At the bridge project, Safe Production is managed in a variety of ways. Claggett, who reports to the Kraemer regional office in Hanover (MD), is responsible for all aspects of safety on the project. “The foremen actually run the show,” he says. A safety committee – consisting of himself, the foremen, the stewards and the supervisors – meets once a month. Every morning at 6:30, project supervision meets to coordinate resources for the day’s activities while addressing safety and other concerns. At 7:00, the foremen bring the information to the crews while also reviewing the day’s SWAT (Safety with Assigned Tasks) assessment. This is a discussion of the work, the hazards and the control of hazards. Crew members are encouraged to contribute. Generally, crews are multi-trade; 150 tradesmen, including 30 to 40 Laborers, work on the job. Claggett and his committee do safety walk-throughs at least once a week. New hires to the project go through a three-hour orientation and training program.

So far, according to Vranak, safety on this project has been “on the leading edge, but there’s room for improvement.”

Claggett elaborates. “We’re always improving. That’s the good thing.” He notes that a year ago, just a few months into the work, the monthly incident rate was above Kraemer standards. In the year since, however, the project placed additional focus on safety and cut the rate by two-thirds. It is now beating the industry average. “We had one lost time case a little more than a year ago, but we’ve gone 180,000 hours, now, without a lost work day.”

In addition to their joint venture on the bascule contract, Kraemer and American Bridge hold the $191 million contract for the Maryland approaches with a third partner, Trumbull Corporation. So far, they have lost no work days on that project.

The bascule and Maryland approaches are both union contracts, negotiated under a national agreement between the construction trades – represented by the National Heavy and Highway Alliance (NHHA) – and the Infrastructure Contractors Association. LIUNA General President Terence M. O’Sullivan is chairman of the NHHA. The Virginia approaches went to a non-union contractor.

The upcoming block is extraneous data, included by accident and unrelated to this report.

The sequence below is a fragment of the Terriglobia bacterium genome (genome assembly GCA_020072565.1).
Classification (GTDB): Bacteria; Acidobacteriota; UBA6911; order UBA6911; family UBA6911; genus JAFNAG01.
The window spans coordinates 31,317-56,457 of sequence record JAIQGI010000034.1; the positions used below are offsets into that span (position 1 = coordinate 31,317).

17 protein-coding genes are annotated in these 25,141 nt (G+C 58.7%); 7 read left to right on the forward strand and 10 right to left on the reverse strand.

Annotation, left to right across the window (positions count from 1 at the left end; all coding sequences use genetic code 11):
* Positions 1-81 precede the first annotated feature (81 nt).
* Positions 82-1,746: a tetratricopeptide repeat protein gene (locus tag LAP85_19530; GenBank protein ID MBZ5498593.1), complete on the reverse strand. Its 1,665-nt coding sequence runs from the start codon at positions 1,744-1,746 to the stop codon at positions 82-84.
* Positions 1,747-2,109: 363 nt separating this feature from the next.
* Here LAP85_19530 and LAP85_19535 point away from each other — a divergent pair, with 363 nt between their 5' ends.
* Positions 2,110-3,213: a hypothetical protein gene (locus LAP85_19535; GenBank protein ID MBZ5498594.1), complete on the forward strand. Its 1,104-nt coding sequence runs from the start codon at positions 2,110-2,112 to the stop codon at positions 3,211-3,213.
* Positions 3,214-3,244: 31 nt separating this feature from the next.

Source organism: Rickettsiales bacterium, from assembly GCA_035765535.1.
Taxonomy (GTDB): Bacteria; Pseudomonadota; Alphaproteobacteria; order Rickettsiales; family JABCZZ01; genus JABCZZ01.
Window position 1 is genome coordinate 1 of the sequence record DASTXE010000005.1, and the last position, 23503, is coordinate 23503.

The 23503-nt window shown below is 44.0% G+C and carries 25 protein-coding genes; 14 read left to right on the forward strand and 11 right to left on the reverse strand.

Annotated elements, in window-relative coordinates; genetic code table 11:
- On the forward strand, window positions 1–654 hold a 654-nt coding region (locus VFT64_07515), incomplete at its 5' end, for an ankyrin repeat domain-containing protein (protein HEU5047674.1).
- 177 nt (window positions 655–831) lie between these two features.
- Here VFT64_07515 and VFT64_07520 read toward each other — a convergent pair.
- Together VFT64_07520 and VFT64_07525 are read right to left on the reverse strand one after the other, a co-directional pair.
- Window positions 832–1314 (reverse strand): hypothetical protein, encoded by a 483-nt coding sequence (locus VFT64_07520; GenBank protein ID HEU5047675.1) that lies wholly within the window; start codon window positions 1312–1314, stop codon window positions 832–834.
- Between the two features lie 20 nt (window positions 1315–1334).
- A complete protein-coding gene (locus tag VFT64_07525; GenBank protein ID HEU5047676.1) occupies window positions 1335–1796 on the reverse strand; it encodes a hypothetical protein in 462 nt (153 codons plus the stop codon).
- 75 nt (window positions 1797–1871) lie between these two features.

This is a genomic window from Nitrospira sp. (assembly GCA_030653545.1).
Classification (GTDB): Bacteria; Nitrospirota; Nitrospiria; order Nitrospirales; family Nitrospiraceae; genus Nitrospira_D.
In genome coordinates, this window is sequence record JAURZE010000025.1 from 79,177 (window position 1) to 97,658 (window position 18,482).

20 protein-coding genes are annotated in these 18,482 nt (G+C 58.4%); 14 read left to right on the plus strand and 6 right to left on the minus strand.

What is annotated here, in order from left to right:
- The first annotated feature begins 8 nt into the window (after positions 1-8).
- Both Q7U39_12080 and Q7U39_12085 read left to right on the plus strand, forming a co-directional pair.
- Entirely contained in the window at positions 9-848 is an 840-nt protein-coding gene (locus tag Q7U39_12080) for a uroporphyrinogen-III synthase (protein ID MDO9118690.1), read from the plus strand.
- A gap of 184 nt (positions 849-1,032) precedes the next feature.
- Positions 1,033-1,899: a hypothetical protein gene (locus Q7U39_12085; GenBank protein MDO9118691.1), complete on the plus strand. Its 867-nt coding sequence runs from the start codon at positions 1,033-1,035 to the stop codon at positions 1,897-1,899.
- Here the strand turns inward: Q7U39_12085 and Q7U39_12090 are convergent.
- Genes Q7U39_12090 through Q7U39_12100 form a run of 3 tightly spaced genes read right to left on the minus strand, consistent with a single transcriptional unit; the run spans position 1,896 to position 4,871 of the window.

“This project was kind of the Super Bowl of union versus non-union construction contracting,” says Ray Poupore, Executive Director of NHHA. “Clinton was President when specifications were developed. Generally, he supported project labor agreements (PLAs), and we wanted one. Maryland, responsible for about 70 percent of the project, agreed to a PLA, but Clinton left office without signing off on it. Bush came in and banned PLAs, handing responsibility to the Federal Highway Administration (FHWA). Competitive bids were sought. The foundation work went non-union, and the low bid on the bridge was way over the engineers’ target. So the FHWA broke the bridge into three projects – the bascule, the Maryland approaches and the Virginia approaches – and bid each one separately. The competition drove the price down, but union contractors still won two out of the three.”

“This region is still mainly a non-union area,” says LIUNA Vice President and Mid-Atlantic Regional Manager Dennis L. Martire “so these bridge contracts are important to us.” Kraemer recently opened a regional office in Hanover and is aggressively bidding work in the region. “When they win, we win,” says Martire. “We’re glad to have them in our region.”

“Kraemer is the number one contractor using the Heavy Highway agreement,” says LIUNA’s Director of Construction, Terry Bumpers. “They’ve never done a non-union job and don’t have a non-union arm.”

“We would have had to bring an entire human resources department to the area to staff the bridge project but for the fact that we could rely on the unions to provide a qualified workforce,” says David Kraemer, the company’s President/CEO and the grandson of its founder. “Union workers are well trained, highly skilled and safety conscious.” He says his father always worked union, and he has never had a reason to do otherwise.

So far, the bridge project is on schedule and within budget. “Kraemer proves,” says O’Sullivan, “that contractors who put emphasis on skills and safety – that is, contractors that work union – can compete successfully for important projects and bring those projects in safely, profitably and on time.”

Through its Construction Division, Kraemer is building all over the country, including a bridge between the United States and Canada. In addition to the Woodrow Wilson Bridge, two high profile projects are the Galena Creek Bridge near Reno (NV) and the Hoover Dam Bypass southeast of Las Vegas. Kraemer also has a successful Materials Division that produces high quality aggregate products.

More information about Edward Kraemer & Sons is available at the company’s website.

[Steve Clark]